In light of the emerging COVID-19 situation and continuing policy statements from the State and Federal Government, the University is adopting a series of changes to reduce rates of infection in the community. The health and wellbeing of our community is of paramount importance.
Therefore, MAJOR HACK 2020 has been cancelled. Thank you for your understanding as we endeavour to keep our community members safe during this uncertain time. More information.
You've heard of a tech hackathon – but what about a humanities hackathon? MAJOR HACK is a hackathon for the humanities and social sciences for students interested in the Bachelor of Arts.
MAJOR HACK: a hackathon for the humanities
Hacking and hackathons were once the domain of technology, designers and programmers. But at the Faculty of Arts at the University of Melbourne, MAJOR HACK brings the hackathon to the humanities and social sciences in a two-day, cross-disciplinary event for current Year 11 and 12 students.
Join 100 of your fellow students on our Parkville campus to solve a problem through the lens of a wide range majors in the Bachelor of Arts.
MAJOR HACK 2019: Shakespeare meets social media
At MAJOR HACK 2019, Year 11 and 12 students developed innovative narratives in response to a provocation drawn from William Shakespeare's influential play, Julius Caesar.
After a day of lectures learning about Shakespeare's play, source texts, political communications, fake news and Roman society, our hackers were asked to pick a side – Caesar or the conspirators – and develop a communications plan in the wake of Caesar's assasination.
MAJOR HACK 2019 winners
The winning team from MAJOR HACK 2019 were asked to respond to the final line of Julius Caesar for a chance to win one of three grand prizes. View the winning submissions below, and congratulations to our three winners!
First place: Mehul
Second place: Clare
Third place: Elisa
For my provocation, I chose the side of Mark Antony because of his position in the public arena as a supporter of Caesar as well as an individual politician. Compared to Octavius, Antony has a stronger foundation to work off of, as he is already a prominent political figure as well as more closely resembling politicians of today, which is the era my response is appropriate to.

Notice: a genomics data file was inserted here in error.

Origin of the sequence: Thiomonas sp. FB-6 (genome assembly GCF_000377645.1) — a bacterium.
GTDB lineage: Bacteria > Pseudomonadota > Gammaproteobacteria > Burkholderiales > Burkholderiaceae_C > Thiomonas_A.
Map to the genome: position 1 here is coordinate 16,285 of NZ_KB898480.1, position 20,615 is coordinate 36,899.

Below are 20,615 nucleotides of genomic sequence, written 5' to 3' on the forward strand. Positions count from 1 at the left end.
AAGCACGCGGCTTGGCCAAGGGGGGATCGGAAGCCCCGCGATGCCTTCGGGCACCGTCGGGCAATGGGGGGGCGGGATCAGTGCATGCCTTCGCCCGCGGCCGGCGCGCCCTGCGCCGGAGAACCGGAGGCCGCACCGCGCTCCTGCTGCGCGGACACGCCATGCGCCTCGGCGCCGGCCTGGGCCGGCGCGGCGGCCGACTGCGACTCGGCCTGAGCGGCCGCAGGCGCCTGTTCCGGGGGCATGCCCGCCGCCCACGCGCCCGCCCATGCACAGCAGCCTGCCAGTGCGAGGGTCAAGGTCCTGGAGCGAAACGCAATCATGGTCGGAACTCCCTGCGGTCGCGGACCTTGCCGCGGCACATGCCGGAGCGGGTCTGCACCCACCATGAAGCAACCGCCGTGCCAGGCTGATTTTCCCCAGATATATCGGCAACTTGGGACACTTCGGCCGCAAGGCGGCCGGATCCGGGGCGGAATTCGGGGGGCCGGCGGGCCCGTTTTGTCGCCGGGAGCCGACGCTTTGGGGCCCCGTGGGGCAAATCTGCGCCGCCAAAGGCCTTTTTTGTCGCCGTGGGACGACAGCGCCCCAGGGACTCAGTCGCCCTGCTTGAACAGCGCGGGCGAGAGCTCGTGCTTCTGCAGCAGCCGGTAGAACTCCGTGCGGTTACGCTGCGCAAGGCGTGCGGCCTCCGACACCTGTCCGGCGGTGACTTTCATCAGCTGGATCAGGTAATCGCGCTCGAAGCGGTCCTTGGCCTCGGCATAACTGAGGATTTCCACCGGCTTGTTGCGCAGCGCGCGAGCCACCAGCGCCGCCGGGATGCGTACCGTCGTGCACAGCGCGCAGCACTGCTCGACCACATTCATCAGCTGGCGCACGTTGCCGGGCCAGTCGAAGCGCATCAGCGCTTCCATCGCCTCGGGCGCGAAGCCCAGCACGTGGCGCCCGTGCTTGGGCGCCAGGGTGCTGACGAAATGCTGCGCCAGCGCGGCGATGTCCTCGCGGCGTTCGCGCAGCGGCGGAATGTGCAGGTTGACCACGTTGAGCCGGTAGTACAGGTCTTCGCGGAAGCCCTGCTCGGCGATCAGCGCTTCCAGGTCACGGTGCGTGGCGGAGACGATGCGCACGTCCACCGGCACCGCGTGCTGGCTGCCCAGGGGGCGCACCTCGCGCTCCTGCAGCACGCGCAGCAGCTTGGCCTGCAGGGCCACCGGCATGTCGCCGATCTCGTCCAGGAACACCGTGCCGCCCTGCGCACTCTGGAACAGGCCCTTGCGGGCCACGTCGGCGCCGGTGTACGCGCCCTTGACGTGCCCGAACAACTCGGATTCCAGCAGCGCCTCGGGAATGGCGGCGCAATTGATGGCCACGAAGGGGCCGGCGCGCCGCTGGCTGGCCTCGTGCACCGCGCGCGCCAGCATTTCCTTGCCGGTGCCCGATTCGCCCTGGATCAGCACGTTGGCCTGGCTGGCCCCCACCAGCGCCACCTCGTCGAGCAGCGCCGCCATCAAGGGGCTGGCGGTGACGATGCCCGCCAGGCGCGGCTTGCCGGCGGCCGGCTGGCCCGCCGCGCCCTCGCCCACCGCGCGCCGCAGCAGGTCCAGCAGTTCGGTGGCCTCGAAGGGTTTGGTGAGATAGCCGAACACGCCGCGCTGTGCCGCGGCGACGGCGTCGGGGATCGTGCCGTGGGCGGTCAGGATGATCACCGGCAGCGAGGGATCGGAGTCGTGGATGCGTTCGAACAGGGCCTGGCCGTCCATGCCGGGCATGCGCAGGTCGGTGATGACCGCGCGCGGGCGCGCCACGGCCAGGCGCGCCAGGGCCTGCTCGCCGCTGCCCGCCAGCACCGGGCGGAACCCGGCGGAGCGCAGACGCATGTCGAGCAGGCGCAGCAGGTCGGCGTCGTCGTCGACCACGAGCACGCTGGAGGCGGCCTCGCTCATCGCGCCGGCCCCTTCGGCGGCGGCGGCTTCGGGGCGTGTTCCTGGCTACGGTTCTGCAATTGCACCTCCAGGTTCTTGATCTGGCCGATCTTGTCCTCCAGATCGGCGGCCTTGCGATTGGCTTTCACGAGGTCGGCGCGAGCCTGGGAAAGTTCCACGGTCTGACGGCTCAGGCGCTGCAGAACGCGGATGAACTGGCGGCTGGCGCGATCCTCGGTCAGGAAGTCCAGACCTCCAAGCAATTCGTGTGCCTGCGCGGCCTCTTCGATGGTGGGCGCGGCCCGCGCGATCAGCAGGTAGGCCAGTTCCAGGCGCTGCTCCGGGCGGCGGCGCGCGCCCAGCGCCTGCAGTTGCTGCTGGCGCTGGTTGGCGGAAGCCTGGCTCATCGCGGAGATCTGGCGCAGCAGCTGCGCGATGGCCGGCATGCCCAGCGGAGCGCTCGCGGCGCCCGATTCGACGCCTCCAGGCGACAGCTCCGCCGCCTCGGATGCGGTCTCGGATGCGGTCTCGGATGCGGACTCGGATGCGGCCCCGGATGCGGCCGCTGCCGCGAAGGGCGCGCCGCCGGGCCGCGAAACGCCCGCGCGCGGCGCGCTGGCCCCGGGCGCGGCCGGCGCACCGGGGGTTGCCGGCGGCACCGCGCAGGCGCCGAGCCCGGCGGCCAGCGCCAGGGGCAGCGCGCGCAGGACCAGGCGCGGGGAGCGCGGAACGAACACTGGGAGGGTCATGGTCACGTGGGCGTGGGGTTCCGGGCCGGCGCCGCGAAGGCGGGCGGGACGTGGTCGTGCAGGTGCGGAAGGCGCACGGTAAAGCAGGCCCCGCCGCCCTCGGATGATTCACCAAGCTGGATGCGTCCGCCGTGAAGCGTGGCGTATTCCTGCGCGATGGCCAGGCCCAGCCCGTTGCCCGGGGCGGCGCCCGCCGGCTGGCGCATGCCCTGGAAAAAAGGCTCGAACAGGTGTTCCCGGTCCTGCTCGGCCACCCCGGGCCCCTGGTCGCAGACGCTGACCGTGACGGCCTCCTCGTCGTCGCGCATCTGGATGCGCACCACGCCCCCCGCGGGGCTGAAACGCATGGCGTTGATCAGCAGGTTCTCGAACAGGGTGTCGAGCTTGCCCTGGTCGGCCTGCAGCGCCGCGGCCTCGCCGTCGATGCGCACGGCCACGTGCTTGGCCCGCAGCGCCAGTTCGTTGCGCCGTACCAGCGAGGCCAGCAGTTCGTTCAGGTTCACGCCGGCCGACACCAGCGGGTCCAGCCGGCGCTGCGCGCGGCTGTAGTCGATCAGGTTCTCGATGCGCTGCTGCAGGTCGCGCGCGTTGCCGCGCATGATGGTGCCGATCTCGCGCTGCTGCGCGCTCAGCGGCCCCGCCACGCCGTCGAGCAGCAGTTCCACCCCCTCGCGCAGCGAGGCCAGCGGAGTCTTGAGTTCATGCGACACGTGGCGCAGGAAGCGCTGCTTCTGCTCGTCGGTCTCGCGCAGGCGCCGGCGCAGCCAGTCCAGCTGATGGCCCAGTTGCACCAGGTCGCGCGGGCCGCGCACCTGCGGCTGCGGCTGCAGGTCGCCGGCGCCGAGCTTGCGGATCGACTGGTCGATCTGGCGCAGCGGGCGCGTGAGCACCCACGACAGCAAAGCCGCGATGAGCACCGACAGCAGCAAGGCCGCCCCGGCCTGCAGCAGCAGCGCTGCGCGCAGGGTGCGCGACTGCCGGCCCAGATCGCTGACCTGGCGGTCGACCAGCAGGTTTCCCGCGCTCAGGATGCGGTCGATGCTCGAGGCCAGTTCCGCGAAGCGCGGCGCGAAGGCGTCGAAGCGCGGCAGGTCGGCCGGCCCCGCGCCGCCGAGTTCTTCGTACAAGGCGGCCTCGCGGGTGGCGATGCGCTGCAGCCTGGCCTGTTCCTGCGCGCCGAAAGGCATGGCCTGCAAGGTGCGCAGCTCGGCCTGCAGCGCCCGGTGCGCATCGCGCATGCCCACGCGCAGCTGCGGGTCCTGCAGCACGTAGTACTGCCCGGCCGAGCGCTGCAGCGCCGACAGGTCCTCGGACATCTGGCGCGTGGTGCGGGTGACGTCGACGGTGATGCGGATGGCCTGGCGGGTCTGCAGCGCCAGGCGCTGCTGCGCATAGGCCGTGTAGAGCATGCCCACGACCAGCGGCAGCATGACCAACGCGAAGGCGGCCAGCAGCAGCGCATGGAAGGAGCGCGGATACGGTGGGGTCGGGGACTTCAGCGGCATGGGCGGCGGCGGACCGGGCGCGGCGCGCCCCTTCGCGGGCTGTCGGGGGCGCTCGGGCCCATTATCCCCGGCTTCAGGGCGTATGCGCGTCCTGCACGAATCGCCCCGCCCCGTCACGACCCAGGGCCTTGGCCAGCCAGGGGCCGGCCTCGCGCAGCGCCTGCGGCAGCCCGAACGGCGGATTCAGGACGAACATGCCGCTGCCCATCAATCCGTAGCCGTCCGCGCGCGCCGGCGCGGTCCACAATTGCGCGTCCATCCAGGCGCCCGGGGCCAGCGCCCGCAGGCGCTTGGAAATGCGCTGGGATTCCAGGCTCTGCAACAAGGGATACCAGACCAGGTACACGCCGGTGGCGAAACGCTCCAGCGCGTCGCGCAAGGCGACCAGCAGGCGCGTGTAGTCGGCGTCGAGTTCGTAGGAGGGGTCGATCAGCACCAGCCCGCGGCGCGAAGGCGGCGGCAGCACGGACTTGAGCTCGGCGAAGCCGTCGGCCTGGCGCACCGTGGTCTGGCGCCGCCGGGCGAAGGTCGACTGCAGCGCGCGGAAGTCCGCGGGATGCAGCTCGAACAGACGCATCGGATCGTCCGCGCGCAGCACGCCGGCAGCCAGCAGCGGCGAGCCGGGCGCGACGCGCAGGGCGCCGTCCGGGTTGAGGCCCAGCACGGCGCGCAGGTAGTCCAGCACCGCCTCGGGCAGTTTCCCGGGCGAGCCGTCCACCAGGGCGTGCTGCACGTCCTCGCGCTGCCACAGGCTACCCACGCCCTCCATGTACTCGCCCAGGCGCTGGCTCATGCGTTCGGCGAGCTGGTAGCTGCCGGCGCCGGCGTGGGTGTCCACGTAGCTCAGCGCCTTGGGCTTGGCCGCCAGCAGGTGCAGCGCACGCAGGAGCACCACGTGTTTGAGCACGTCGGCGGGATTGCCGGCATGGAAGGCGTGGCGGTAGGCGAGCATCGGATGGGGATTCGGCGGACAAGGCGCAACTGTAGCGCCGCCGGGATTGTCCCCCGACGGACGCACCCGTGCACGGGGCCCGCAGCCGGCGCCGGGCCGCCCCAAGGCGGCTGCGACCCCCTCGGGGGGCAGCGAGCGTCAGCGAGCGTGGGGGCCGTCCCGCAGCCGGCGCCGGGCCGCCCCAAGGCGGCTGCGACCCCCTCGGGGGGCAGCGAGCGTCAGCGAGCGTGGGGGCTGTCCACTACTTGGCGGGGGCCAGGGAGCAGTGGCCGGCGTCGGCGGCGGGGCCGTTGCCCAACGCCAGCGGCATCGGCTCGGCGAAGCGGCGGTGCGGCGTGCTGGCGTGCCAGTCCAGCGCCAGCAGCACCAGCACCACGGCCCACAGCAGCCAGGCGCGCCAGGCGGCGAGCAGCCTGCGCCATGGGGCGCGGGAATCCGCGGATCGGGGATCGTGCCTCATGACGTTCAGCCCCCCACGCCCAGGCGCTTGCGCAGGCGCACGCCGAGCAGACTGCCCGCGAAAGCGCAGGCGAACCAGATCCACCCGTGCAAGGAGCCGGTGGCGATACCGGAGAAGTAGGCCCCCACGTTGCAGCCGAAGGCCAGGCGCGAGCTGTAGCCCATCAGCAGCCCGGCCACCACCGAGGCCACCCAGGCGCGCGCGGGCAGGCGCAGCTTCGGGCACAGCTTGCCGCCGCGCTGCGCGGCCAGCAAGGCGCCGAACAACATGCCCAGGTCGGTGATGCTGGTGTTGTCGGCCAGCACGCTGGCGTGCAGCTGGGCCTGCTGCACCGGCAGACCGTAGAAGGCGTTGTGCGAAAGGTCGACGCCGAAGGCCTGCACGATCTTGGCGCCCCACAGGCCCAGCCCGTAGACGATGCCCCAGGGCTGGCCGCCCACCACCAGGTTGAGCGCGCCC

The form, a series of tweets, intends to emulate how Donald Trump spreads his messages so they resemble his tweets in style. His use of Twitter in comparison to any other social media platform means that he must keep his messages concise and carefully crafted due to the character limit. Regardless of how I feel about his ideology, it is undeniable that Trump is a powerful communicator. After some research into how he speaks and writes, it became clear that the reason for his popularity is that his speech and writing is accessible to a wide range of people because it is usually in short sentences that often end in strong memorable words. He doesn’t leave any space for ambiguity with regards to how the reader should feel as he’s expressive with his use of exclamation marks and emotive yet simple language.
There are some unquestionable similarities between Mark Antony and Donald Trump in terms of their manipulation of the public, and even direct links such as that between Antony’s speech at Caesar’s funeral and Trump’s victory speech in Nevada wherein he claimed to “love the poorly educated”. They both have similar strategies of controlling what the public thinks of them as well as others, especially their opponents whom they often alienate and vilify. It therefore follows that if Antony were to exist in a time when Twitter is around and has an account, his tweets would be of similar nature to Trump’s.
However, unlike the majority of Trump’s tweets, these are not defensive as that is not appropriate in the given situation. Instead, they aim to unite the public in their aversion to the conspirators by inciting feelings of anger and frustration for the suffering that they have made the Roman society endure. The ultimate aim of the tweets, however, is for Antony to create a façade of peacekeeping and having the public’s interests at heart, presenting himself almost in a heroic light. He thereby builds the public’s trust in him, as that is sure to help him in ultimately overthrowing Octavius and ruling Rome himself. This method is preferable to directly fighting Octavius, since he (Octavius) already has considerable power at this point in time and even if he were to succeed, without the masses under his control, he would not have much power over them anyway.
Antony hopes that eventually, the public themselves will drive Octavius out of the city. That way he, as an individual, will not be seen as a villain by anyone, as his influence on them has been primarily subconscious, but he will be left as Octavius’ heir and therefore achieve his goal.